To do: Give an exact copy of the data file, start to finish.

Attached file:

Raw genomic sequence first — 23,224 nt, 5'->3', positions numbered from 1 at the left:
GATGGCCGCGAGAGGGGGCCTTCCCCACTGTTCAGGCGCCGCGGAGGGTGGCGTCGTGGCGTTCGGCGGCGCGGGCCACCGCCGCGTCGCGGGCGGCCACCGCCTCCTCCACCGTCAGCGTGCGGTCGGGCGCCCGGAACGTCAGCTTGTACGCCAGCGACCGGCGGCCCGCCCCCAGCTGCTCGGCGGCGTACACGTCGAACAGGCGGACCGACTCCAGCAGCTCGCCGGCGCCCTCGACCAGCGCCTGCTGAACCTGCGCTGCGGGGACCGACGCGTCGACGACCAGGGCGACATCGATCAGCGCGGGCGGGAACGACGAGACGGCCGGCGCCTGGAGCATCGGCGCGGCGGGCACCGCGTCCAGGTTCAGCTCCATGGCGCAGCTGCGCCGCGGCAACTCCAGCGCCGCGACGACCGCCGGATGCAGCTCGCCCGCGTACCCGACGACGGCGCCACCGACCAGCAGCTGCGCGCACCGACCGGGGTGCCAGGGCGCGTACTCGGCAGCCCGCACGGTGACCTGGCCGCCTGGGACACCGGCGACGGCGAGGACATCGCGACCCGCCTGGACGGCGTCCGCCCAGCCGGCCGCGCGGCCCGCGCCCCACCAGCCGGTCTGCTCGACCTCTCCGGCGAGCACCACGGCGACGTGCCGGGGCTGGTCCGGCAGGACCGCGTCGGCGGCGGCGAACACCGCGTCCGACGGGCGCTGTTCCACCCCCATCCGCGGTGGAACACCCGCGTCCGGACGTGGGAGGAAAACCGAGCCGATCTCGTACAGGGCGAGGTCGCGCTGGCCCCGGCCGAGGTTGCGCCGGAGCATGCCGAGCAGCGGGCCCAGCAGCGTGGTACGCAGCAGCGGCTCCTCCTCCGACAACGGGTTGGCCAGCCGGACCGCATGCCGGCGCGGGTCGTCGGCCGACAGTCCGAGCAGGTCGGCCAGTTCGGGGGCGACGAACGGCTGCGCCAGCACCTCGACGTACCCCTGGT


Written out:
Raw genomic sequence first — 23,224 nt, 5'->3', positions numbered from 1 at the left:
GATGGCCGCGAGAGGGGGCCTTCCCCACTGTTCAGGCGCCGCGGAGGGTGGCGTCGTGGCGTTCGGCGGCGCGGGCCACCGCCGCGTCGCGGGCGGCCACCGCCTCCTCCACCGTCAGCGTGCGGTCGGGCGCCCGGAACGTCAGCTTGTACGCCAGCGACCGGCGGCCCGCCCCCAGCTGCTCGGCGGCGTACACGTCGAACAGGCGGACCGACTCCAGCAGCTCGCCGGCGCCCTCGACCAGCGCCTGCTGAACCTGCGCTGCGGGGACCGACGCGTCGACGACCAGGGCGACATCGATCAGCGCGGGCGGGAACGACGAGACGGCCGGCGCCTGGAGCATCGGCGCGGCGGGCACCGCGTCCAGGTTCAGCTCCATGGCGCAGCTGCGCCGCGGCAACTCCAGCGCCGCGACGACCGCCGGATGCAGCTCGCCCGCGTACCCGACGACGGCGCCACCGACCAGCAGCTGCGCGCACCGACCGGGGTGCCAGGGCGCGTACTCGGCAGCCCGCACGGTGACCTGGCCGCCTGGGACACCGGCGACGGCGAGGACATCGCGACCCGCCTGGACGGCGTCCGCCCAGCCGGCCGCGCGGCCCGCGCCCCACCAGCCGGTCTGCTCGACCTCTCCGGCGAGCACCACGGCGACGTGCCGGGGCTGGTCCGGCAGGACCGCGTCGGCGGCGGCGAACACCGCGTCCGACGGGCGCTGTTCCACCCCCATCCGCGGTGGAACACCCGCGTCCGGACGTGGGAGGAAAACCGAGCCGATCTCGTACAGGGCGAGGTCGCGCTGGCCCCGGCCGAGGTTGCGCCGGAGCATGCCGAGCAGCGGGCCCAGCAGCGTGGTACGCAGCAGCGGCTCCTCCTCCGACAACGGGTTGGCCAGCCGGACCGCATGCCGGCGCGGGTCGTCGGCCGACAGTCCGAGCAGGTCGGCCAGTTCGGGGGCGACGAACGGCTGCGCCAGCACCTCGACGTACCCCTGGT